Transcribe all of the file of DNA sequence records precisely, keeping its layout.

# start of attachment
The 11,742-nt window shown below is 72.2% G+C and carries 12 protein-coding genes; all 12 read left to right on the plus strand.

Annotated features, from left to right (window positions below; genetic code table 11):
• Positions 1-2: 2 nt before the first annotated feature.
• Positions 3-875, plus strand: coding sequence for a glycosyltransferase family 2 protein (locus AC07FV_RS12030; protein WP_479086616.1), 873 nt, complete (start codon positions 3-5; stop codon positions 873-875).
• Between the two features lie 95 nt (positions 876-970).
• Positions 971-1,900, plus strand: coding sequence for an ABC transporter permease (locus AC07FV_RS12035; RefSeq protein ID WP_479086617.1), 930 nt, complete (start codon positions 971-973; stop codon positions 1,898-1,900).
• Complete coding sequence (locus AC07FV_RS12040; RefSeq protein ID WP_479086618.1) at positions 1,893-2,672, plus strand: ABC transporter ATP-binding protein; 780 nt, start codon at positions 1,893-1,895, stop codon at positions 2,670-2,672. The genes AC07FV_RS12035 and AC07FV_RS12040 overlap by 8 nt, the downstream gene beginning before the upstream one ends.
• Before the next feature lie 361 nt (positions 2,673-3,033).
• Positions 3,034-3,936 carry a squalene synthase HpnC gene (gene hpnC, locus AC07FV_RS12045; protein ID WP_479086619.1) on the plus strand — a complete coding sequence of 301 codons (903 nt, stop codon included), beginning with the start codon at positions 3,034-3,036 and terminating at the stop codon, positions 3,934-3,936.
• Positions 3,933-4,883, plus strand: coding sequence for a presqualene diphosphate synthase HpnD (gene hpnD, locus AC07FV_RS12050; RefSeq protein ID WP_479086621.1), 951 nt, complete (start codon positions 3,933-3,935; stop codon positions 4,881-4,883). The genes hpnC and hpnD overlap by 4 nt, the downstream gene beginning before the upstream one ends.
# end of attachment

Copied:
The 11,742-nt window shown below is 72.2% G+C and carries 12 protein-coding genes; all 12 read left to right on the plus strand.

Annotated features, from left to right (window positions below; genetic code table 11):
• Positions 1-2: 2 nt before the first annotated feature.
• Positions 3-875, plus strand: coding sequence for a glycosyltransferase family 2 protein (locus AC07FV_RS12030; protein WP_479086616.1), 873 nt, complete (start codon positions 3-5; stop codon positions 873-875).
• Between the two features lie 95 nt (positions 876-970).
• Positions 971-1,900, plus strand: coding sequence for an ABC transporter permease (locus AC07FV_RS12035; RefSeq protein ID WP_479086617.1), 930 nt, complete (start codon positions 971-973; stop codon positions 1,898-1,900).
• Complete coding sequence (locus AC07FV_RS12040; RefSeq protein ID WP_479086618.1) at positions 1,893-2,672, plus strand: ABC transporter ATP-binding protein; 780 nt, start codon at positions 1,893-1,895, stop codon at positions 2,670-2,672. The genes AC07FV_RS12035 and AC07FV_RS12040 overlap by 8 nt, the downstream gene beginning before the upstream one ends.
• Before the next feature lie 361 nt (positions 2,673-3,033).
• Positions 3,034-3,936 carry a squalene synthase HpnC gene (gene hpnC, locus AC07FV_RS12045; protein ID WP_479086619.1) on the plus strand — a complete coding sequence of 301 codons (903 nt, stop codon included), beginning with the start codon at positions 3,034-3,036 and terminating at the stop codon, positions 3,934-3,936.
• Positions 3,933-4,883, plus strand: coding sequence for a presqualene diphosphate synthase HpnD (gene hpnD, locus AC07FV_RS12050; RefSeq protein ID WP_479086621.1), 951 nt, complete (start codon positions 3,933-3,935; stop codon positions 4,881-4,883). The genes hpnC and hpnD overlap by 4 nt, the downstream gene beginning before the upstream one ends.